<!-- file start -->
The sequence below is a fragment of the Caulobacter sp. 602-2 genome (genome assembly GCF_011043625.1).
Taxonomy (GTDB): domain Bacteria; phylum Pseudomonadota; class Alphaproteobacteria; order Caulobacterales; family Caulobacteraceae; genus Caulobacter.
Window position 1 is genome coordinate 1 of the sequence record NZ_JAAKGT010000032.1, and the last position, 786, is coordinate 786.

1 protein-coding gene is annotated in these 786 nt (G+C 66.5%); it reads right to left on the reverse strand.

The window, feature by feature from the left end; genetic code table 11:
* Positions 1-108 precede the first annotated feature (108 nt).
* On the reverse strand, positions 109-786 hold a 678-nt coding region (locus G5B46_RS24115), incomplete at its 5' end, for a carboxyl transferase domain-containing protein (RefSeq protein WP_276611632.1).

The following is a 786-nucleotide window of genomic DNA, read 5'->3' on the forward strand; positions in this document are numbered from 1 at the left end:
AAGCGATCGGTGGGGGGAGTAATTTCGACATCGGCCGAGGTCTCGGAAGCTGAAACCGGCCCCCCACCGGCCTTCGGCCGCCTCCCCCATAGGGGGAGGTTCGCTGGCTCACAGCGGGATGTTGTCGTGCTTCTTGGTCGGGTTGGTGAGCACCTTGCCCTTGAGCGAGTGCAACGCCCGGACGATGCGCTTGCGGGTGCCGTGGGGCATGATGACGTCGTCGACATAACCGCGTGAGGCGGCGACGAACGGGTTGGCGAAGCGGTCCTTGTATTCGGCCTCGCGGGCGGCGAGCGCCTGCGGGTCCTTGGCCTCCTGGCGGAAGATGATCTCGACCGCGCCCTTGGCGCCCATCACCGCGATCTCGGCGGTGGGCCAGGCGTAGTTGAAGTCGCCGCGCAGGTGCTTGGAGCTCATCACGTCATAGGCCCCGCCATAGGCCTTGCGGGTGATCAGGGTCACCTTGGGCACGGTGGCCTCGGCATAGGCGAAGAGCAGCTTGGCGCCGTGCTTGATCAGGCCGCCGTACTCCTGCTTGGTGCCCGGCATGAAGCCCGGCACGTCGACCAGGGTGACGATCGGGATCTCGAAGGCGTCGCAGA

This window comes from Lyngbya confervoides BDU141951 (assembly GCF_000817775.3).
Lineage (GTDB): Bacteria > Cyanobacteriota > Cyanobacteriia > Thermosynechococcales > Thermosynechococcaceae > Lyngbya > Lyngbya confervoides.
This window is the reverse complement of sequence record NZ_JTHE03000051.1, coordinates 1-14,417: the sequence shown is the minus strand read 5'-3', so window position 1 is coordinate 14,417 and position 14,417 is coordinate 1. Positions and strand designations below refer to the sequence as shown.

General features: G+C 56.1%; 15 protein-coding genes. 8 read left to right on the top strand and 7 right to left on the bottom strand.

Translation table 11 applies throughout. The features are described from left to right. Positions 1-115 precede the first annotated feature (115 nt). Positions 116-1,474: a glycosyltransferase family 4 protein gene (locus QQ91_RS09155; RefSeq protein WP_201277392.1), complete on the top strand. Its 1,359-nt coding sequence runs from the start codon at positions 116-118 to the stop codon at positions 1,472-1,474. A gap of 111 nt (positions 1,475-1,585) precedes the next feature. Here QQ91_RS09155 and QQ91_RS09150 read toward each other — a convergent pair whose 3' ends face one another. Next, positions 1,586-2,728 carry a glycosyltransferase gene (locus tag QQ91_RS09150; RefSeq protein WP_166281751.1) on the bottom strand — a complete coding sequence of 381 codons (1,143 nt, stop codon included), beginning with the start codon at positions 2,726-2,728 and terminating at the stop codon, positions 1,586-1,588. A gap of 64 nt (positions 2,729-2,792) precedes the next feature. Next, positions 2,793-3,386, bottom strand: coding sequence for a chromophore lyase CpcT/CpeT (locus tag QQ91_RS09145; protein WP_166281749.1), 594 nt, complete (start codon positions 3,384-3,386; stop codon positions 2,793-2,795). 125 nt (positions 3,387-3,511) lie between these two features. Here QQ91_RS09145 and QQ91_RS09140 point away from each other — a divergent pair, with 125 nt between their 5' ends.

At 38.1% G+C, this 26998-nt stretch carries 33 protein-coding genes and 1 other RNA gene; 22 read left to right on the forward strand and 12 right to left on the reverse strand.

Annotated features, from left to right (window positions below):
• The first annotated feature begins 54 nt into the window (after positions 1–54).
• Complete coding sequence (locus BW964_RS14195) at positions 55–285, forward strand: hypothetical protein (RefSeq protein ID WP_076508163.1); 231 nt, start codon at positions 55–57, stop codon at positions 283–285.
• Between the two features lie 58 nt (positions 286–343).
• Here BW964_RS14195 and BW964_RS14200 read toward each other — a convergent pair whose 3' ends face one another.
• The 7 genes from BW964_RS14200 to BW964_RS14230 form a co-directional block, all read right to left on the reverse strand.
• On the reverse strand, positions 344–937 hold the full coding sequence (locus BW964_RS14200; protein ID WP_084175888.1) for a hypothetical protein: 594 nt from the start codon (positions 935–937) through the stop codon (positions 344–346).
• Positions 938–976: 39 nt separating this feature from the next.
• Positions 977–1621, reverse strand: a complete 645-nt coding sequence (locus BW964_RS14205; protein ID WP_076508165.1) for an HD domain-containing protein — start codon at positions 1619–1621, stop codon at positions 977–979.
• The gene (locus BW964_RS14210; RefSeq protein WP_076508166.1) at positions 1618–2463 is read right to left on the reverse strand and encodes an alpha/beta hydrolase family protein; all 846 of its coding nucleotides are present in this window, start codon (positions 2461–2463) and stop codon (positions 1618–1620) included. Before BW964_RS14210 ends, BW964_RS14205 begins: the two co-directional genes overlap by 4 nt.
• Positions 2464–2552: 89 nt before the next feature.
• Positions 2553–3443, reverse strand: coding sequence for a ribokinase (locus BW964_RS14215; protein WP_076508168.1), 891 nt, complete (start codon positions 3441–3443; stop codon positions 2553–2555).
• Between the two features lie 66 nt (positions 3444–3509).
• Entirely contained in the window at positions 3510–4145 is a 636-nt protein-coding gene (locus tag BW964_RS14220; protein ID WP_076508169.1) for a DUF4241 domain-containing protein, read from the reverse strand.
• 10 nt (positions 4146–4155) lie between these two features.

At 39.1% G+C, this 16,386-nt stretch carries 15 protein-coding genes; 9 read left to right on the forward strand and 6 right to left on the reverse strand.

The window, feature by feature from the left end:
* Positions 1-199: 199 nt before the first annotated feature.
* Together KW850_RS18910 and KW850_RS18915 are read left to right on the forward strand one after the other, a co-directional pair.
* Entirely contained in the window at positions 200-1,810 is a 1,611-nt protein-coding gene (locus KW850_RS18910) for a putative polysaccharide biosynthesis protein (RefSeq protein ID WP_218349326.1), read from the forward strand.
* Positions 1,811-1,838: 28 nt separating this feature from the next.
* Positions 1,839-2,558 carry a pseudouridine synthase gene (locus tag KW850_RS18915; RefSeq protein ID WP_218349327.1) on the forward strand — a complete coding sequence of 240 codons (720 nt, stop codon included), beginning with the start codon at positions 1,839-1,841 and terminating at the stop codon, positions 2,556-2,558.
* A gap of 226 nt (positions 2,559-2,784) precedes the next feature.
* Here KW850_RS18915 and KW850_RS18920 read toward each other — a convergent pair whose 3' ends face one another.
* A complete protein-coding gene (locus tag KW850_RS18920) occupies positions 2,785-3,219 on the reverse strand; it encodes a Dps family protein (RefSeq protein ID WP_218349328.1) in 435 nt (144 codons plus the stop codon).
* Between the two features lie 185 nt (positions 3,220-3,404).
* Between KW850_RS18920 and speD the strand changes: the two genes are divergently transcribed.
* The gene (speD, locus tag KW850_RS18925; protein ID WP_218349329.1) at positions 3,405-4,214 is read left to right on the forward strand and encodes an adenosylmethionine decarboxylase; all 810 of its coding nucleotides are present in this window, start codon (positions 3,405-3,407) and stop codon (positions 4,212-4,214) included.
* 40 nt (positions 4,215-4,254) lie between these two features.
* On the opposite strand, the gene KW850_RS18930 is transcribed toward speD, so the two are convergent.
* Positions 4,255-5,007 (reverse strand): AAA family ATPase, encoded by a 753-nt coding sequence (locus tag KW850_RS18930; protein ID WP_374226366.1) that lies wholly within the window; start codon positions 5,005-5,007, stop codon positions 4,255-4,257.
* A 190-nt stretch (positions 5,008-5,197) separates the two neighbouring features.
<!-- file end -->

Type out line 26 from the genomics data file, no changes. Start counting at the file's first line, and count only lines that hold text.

• Positions 2464–2552: 89 nt before the next feature.